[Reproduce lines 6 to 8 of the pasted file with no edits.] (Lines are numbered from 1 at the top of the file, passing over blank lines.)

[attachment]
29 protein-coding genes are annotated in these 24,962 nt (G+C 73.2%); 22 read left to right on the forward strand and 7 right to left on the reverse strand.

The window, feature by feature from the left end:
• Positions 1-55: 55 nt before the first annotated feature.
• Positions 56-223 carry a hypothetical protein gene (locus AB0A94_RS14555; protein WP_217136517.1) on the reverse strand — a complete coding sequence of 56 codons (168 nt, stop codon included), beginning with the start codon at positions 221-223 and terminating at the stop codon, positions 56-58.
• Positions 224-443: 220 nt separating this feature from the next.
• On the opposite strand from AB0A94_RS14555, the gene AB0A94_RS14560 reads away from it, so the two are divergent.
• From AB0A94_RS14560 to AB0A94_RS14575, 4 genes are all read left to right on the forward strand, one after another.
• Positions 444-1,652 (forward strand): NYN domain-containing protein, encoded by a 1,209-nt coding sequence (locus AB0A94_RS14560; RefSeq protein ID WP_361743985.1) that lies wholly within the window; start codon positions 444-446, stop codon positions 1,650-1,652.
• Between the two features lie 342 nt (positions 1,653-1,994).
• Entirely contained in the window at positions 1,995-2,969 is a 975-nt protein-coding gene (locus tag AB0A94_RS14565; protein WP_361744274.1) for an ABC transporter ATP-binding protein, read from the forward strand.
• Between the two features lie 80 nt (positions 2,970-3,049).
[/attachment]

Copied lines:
• On the opposite strand from AB0A94_RS14555, the gene AB0A94_RS14560 reads away from it, so the two are divergent.
• From AB0A94_RS14560 to AB0A94_RS14575, 4 genes are all read left to right on the forward strand, one after another.
• Positions 444-1,652 (forward strand): NYN domain-containing protein, encoded by a 1,209-nt coding sequence (locus AB0A94_RS14560; RefSeq protein ID WP_361743985.1) that lies wholly within the window; start codon positions 444-446, stop codon positions 1,650-1,652.